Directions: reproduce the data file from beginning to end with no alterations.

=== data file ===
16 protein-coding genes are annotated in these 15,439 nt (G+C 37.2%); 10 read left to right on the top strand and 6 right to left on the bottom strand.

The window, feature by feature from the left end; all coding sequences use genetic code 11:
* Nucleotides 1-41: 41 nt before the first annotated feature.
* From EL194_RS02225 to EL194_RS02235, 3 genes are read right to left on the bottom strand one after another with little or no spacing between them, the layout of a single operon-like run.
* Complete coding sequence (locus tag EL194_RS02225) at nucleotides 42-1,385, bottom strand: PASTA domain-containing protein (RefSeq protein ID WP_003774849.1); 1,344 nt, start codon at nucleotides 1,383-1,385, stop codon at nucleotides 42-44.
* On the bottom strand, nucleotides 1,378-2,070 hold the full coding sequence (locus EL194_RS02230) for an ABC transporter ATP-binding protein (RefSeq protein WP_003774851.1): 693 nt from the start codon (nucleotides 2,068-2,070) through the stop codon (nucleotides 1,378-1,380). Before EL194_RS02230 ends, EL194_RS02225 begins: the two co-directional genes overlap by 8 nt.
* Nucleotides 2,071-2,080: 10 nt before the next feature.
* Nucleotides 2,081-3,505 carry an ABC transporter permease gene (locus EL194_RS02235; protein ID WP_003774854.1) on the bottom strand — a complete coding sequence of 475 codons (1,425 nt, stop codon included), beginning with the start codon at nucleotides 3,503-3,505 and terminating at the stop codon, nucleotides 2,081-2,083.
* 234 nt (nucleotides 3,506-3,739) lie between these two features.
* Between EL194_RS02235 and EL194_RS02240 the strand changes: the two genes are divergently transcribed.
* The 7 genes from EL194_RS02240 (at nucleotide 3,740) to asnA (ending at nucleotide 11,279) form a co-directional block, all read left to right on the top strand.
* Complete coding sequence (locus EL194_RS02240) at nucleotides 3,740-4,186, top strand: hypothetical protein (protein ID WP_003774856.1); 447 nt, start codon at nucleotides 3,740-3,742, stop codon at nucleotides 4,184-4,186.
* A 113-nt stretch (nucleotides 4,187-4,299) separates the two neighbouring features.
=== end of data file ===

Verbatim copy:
16 protein-coding genes are annotated in these 15,439 nt (G+C 37.2%); 10 read left to right on the top strand and 6 right to left on the bottom strand.

The window, feature by feature from the left end; all coding sequences use genetic code 11:
* Nucleotides 1-41: 41 nt before the first annotated feature.
* From EL194_RS02225 to EL194_RS02235, 3 genes are read right to left on the bottom strand one after another with little or no spacing between them, the layout of a single operon-like run.
* Complete coding sequence (locus tag EL194_RS02225) at nucleotides 42-1,385, bottom strand: PASTA domain-containing protein (RefSeq protein ID WP_003774849.1); 1,344 nt, start codon at nucleotides 1,383-1,385, stop codon at nucleotides 42-44.
* On the bottom strand, nucleotides 1,378-2,070 hold the full coding sequence (locus EL194_RS02230) for an ABC transporter ATP-binding protein (RefSeq protein WP_003774851.1): 693 nt from the start codon (nucleotides 2,068-2,070) through the stop codon (nucleotides 1,378-1,380). Before EL194_RS02230 ends, EL194_RS02225 begins: the two co-directional genes overlap by 8 nt.
* Nucleotides 2,071-2,080: 10 nt before the next feature.
* Nucleotides 2,081-3,505 carry an ABC transporter permease gene (locus EL194_RS02235; protein ID WP_003774854.1) on the bottom strand — a complete coding sequence of 475 codons (1,425 nt, stop codon included), beginning with the start codon at nucleotides 3,503-3,505 and terminating at the stop codon, nucleotides 2,081-2,083.
* 234 nt (nucleotides 3,506-3,739) lie between these two features.
* Between EL194_RS02235 and EL194_RS02240 the strand changes: the two genes are divergently transcribed.
* The 7 genes from EL194_RS02240 (at nucleotide 3,740) to asnA (ending at nucleotide 11,279) form a co-directional block, all read left to right on the top strand.
* Complete coding sequence (locus EL194_RS02240) at nucleotides 3,740-4,186, top strand: hypothetical protein (protein ID WP_003774856.1); 447 nt, start codon at nucleotides 3,740-3,742, stop codon at nucleotides 4,184-4,186.
* A 113-nt stretch (nucleotides 4,187-4,299) separates the two neighbouring features.